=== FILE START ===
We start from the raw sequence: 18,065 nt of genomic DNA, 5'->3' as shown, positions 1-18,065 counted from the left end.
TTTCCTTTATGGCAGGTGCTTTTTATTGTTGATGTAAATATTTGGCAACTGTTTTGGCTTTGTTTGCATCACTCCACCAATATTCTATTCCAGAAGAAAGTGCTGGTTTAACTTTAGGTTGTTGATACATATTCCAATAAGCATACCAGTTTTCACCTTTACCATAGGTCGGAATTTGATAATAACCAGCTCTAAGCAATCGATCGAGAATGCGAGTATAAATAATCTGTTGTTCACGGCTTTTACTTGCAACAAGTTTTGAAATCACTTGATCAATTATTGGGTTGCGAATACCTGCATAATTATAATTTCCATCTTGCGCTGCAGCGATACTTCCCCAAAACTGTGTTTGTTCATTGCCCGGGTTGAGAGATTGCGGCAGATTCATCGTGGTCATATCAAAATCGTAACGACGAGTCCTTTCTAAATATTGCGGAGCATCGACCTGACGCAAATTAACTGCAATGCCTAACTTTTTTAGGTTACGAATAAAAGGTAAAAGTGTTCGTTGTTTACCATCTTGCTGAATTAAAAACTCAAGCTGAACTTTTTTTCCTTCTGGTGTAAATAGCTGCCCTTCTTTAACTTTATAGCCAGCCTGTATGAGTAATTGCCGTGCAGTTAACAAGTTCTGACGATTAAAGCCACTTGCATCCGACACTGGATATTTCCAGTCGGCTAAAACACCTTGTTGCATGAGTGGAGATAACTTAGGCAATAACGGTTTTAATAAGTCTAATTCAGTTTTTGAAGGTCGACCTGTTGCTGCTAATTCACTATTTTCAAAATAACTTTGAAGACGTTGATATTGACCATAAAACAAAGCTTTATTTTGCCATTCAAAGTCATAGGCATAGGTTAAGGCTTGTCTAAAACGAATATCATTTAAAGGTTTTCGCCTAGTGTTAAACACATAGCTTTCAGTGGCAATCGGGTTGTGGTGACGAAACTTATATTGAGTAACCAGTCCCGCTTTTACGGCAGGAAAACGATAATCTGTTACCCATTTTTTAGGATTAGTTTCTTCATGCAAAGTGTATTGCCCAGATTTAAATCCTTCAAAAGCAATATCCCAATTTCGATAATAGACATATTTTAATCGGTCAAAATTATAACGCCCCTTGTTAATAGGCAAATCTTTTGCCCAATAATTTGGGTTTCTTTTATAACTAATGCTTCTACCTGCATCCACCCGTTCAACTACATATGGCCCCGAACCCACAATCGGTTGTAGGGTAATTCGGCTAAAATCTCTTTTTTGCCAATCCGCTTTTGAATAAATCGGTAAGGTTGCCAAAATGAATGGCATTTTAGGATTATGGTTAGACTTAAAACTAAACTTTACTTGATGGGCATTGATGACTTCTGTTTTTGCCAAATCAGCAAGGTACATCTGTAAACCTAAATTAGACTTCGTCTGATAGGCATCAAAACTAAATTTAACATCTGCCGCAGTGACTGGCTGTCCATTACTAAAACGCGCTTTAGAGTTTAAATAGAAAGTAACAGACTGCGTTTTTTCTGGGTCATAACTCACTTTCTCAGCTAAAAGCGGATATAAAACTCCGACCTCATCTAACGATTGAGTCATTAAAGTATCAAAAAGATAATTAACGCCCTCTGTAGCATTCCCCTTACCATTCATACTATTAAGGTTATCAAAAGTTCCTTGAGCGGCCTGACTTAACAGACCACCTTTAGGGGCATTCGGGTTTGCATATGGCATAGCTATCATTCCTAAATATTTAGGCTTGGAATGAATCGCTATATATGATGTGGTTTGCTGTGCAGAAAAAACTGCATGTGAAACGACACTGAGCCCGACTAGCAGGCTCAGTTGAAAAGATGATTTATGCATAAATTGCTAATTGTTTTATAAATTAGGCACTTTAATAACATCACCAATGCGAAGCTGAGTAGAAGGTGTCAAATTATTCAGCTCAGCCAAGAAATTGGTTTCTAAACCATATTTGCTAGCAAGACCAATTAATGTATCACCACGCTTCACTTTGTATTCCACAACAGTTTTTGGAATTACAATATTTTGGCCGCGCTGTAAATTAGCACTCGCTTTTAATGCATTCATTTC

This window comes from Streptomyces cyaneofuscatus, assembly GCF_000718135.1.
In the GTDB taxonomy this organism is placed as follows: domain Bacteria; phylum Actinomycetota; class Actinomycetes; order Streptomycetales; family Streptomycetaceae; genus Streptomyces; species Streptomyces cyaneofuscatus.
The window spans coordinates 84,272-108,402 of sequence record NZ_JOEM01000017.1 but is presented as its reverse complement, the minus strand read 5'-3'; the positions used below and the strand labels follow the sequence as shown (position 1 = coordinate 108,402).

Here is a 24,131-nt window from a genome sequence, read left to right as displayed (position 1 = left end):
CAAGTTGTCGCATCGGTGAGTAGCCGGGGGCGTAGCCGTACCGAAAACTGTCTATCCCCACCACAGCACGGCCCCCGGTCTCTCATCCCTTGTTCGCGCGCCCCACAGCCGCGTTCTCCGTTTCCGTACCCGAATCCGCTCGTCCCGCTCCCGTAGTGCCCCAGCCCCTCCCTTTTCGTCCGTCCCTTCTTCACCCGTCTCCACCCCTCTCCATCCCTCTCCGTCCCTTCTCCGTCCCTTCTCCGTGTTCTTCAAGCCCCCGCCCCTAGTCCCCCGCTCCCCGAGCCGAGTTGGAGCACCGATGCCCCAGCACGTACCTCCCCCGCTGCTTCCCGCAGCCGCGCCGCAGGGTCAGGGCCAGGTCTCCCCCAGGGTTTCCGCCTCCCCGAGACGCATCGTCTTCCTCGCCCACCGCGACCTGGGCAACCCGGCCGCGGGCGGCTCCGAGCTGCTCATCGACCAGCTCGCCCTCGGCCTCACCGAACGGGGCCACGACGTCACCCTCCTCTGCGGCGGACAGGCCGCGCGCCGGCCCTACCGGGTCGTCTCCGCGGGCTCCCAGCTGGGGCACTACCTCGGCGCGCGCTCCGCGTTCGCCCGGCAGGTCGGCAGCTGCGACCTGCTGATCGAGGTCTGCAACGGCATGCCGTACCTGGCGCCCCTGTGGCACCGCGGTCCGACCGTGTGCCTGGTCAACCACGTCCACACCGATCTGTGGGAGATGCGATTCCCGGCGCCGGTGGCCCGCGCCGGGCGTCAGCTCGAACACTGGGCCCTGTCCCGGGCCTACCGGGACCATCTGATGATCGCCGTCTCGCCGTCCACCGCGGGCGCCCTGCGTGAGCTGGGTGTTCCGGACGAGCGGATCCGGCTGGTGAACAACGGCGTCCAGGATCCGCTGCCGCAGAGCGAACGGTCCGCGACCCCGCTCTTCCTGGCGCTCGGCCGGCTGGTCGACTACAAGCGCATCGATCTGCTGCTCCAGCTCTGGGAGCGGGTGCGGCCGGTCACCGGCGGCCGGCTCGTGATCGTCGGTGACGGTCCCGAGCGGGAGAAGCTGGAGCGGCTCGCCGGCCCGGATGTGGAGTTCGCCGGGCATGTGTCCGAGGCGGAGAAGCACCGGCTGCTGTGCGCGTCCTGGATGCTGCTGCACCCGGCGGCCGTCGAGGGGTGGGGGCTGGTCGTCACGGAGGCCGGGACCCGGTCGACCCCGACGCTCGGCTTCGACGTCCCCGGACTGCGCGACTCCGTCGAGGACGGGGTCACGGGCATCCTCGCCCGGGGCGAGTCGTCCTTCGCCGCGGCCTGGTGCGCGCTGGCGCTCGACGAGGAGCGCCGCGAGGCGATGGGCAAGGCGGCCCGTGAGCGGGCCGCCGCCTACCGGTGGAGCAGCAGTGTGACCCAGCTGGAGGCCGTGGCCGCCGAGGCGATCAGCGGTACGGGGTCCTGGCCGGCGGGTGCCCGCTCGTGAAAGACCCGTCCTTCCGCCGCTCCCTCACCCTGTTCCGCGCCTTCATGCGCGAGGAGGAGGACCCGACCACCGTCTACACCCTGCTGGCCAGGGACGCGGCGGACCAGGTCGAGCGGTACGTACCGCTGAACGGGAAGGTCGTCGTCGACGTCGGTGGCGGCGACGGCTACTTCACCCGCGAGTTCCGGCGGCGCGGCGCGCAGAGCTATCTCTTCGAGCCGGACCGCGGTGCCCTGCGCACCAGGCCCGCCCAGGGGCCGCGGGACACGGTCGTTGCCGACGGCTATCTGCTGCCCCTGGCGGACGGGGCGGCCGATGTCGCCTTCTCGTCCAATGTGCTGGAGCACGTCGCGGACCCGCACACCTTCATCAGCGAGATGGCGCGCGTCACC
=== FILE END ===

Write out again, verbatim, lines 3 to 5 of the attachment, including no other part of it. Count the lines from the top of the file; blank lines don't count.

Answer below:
This window comes from Streptomyces cyaneofuscatus, assembly GCF_000718135.1.
In the GTDB taxonomy this organism is placed as follows: domain Bacteria; phylum Actinomycetota; class Actinomycetes; order Streptomycetales; family Streptomycetaceae; genus Streptomyces; species Streptomyces cyaneofuscatus.
The window spans coordinates 84,272-108,402 of sequence record NZ_JOEM01000017.1 but is presented as its reverse complement, the minus strand read 5'-3'; the positions used below and the strand labels follow the sequence as shown (position 1 = coordinate 108,402).